The Centers for Disease Control and Prevention advised that if employers confirm that a worker contracted Covid-19, then they should inform other employees of their possible exposure. Guidance from the Equal Employment Opportunity Commission, which enforces workplace civil rights laws, has provided some clarity about temperature checks, Covid-19 testing, and contact tracing, but the rules for topics like immunity testing remain murky, several lawyers who counsel companies told Bloomberg Law.

Furthermore, the Occupational Safety and Health Administration, the CDC, and public health agencies don’t mandate that employers share a worker’s Covid-19 diagnosis with other employees, said Amy Leopard, an attorney at Bradley who advises companies on health privacy issues.

Employers that notify workers about contact with infected colleagues should do so without identifying the employee, Leopard said. That precaution is necessary to comply with legal privacy protections and removes an obstacle that might otherwise discourage employees from sharing their diagnoses, she said.

HIPAA Not for Employers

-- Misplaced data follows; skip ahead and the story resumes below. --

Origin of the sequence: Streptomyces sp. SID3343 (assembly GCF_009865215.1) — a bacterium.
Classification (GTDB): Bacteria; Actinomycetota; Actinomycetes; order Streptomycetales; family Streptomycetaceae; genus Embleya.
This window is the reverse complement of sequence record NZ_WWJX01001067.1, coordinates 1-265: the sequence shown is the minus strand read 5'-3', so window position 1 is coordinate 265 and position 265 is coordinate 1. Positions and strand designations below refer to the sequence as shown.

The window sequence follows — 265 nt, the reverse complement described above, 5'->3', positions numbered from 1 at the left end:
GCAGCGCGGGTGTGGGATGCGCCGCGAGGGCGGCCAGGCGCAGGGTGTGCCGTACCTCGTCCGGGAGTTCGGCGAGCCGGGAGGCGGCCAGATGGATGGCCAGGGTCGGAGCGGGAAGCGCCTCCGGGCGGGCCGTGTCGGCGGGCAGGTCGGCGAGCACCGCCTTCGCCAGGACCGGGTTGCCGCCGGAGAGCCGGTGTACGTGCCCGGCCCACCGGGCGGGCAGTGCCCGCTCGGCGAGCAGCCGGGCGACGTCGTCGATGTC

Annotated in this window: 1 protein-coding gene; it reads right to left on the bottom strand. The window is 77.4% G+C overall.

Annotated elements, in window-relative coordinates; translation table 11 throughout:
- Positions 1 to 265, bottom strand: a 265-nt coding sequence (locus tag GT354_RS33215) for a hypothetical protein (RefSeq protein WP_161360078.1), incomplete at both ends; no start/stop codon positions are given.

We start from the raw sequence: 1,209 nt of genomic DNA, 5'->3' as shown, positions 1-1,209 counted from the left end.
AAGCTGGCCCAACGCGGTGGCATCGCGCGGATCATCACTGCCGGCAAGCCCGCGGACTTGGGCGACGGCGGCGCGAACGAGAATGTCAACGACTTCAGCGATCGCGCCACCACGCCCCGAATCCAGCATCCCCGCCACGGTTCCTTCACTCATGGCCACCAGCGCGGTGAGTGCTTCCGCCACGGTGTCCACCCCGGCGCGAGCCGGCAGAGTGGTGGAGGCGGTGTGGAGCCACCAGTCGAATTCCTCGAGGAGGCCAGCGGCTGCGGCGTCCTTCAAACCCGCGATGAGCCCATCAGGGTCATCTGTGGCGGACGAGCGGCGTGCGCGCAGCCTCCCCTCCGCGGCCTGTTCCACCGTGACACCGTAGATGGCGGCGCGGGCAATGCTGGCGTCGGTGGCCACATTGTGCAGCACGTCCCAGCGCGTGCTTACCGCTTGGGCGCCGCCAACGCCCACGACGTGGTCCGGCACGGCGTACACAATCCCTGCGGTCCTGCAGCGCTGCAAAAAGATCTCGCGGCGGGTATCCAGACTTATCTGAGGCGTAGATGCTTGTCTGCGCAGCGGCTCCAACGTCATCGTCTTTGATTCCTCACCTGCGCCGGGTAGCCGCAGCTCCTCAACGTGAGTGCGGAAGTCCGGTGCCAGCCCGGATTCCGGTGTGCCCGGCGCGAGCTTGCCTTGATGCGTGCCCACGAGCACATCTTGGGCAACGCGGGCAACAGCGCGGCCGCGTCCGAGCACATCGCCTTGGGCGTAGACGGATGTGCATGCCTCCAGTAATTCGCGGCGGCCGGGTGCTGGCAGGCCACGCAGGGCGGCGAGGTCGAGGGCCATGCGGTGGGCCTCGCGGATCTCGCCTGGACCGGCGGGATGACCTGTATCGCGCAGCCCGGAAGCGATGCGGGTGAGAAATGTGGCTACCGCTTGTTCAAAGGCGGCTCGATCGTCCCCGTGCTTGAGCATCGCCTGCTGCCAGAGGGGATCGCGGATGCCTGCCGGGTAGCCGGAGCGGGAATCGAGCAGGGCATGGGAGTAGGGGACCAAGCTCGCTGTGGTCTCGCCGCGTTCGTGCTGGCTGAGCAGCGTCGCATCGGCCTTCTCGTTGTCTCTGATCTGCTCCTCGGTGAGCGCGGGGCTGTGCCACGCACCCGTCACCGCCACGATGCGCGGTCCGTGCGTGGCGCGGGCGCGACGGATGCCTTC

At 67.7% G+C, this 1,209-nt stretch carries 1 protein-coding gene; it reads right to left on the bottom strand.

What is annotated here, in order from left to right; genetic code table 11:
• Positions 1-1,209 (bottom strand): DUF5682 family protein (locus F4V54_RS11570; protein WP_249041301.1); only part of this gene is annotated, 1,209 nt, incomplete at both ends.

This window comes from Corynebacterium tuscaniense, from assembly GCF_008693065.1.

In addition to the ADA, employers have to navigate state privacy statutes, which vary widely depending on the state, attorneys said. Digital contact tracing via smartphone-based tools raises its own privacy issues. Companies should also look out for invasion of privacy “tort” lawsuits brought under state common law, they said.

But the Health Insurance Portability and Accountability Act—which protects against use and disclosure of personal health information, with penalties of up to $1.5 million—doesn’t typically apply to employers, lawyers said.

HIPAA’s privacy restrictions cover health plans, health-care clearinghouses, and health-care providers that conduct certain transactions electronically, according to the Department of Health and Human Services.